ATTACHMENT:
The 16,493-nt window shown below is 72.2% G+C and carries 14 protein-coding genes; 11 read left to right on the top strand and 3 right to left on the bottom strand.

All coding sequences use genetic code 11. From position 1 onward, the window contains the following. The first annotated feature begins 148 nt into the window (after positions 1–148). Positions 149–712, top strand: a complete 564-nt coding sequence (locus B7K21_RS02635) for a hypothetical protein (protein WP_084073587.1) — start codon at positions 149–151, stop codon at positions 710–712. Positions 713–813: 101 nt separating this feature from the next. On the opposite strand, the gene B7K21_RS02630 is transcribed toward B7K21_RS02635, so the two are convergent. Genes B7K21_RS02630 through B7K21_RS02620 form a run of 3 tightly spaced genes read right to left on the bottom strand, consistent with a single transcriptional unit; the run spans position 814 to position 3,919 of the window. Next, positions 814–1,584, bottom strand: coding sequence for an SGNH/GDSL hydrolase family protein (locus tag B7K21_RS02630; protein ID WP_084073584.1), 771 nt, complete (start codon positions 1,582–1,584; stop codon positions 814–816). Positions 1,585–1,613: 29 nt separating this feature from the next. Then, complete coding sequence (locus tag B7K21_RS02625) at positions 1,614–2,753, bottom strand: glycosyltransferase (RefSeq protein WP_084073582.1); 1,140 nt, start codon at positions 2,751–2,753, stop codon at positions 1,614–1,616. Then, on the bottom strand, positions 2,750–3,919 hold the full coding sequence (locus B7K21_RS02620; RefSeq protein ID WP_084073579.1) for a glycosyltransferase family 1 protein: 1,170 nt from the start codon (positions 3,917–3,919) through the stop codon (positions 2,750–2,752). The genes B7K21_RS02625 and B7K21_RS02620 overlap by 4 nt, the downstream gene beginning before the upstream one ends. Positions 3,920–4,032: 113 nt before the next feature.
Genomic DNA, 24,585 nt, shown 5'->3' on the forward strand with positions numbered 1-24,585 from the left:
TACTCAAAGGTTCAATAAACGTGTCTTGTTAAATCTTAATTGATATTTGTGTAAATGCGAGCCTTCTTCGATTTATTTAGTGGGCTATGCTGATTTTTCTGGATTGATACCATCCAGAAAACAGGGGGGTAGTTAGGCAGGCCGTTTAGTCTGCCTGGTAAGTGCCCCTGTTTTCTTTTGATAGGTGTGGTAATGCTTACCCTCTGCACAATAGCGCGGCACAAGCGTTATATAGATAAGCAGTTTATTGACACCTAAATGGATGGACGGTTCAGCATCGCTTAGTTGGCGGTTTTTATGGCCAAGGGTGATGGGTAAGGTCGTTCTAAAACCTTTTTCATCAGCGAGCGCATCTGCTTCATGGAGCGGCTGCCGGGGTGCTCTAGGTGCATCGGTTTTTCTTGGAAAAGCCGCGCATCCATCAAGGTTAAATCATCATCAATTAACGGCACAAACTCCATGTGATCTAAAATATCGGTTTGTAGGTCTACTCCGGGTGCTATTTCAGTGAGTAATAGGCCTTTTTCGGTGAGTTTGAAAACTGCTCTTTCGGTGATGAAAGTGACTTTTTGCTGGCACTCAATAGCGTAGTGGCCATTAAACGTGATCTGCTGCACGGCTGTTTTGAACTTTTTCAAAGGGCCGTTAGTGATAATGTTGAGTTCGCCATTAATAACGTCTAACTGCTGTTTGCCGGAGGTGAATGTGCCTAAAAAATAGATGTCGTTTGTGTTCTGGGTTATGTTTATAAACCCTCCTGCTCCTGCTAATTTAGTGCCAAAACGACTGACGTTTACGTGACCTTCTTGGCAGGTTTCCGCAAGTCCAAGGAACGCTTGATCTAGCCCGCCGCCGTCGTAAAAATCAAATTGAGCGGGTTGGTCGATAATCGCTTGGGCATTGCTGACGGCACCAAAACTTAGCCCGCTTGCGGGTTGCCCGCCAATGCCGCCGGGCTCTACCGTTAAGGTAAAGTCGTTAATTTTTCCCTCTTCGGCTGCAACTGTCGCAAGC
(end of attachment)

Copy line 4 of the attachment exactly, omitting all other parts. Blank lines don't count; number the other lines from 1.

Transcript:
TACTCAAAGGTTCAATAAACGTGTCTTGTTAAATCTTAATTGATATTTGTGTAAATGCGAGCCTTCTTCGATTTATTTAGTGGGCTATGCTGATTTTTCTGGATTGATACCATCCAGAAAACAGGGGGGTAGTTAGGCAGGCCGTTTAGTCTGCCTGGTAAGTGCCCCTGTTTTCTTTTGATAGGTGTGGTAATGCTTACCCTCTGCACAATAGCGCGGCACAAGCGTTATATAGATAAGCAGTTTATTGACACCTAAATGGATGGACGGTTCAGCATCGCTTAGTTGGCGGTTTTTATGGCCAAGGGTGATGGGTAAGGTCGTTCTAAAACCTTTTTCATCAGCGAGCGCATCTGCTTCATGGAGCGGCTGCCGGGGTGCTCTAGGTGCATCGGTTTTTCTTGGAAAAGCCGCGCATCCATCAAGGTTAAATCATCATCAATTAACGGCACAAACTCCATGTGATCTAAAATATCGGTTTGTAGGTCTACTCCGGGTGCTATTTCAGTGAGTAATAGGCCTTTTTCGGTGAGTTTGAAAACTGCTCTTTCGGTGATGAAAGTGACTTTTTGCTGGCACTCAATAGCGTAGTGGCCATTAAACGTGATCTGCTGCACGGCTGTTTTGAACTTTTTCAAAGGGCCGTTAGTGATAATGTTGAGTTCGCCATTAATAACGTCTAACTGCTGTTTGCCGGAGGTGAATGTGCCTAAAAAATAGATGTCGTTTGTGTTCTGGGTTATGTTTATAAACCCTCCTGCTCCTGCTAATTTAGTGCCAAAACGACTGACGTTTACGTGACCTTCTTGGCAGGTTTCCGCAAGTCCAAGGAACGCTTGATCTAGCCCGCCGCCGTCGTAAAAATCAAATTGAGCGGGTTGGTCGATAATCGCTTGGGCATTGCTGACGGCACCAAAACTTAGCCCGCTTGCGGGTTGCCCGCCAATGCCGCCGGGCTCTACCGTTAAGGTAAAGTCGTTAATTTTTCCCTCTTCGGCTGCAACTGTCGCAAGC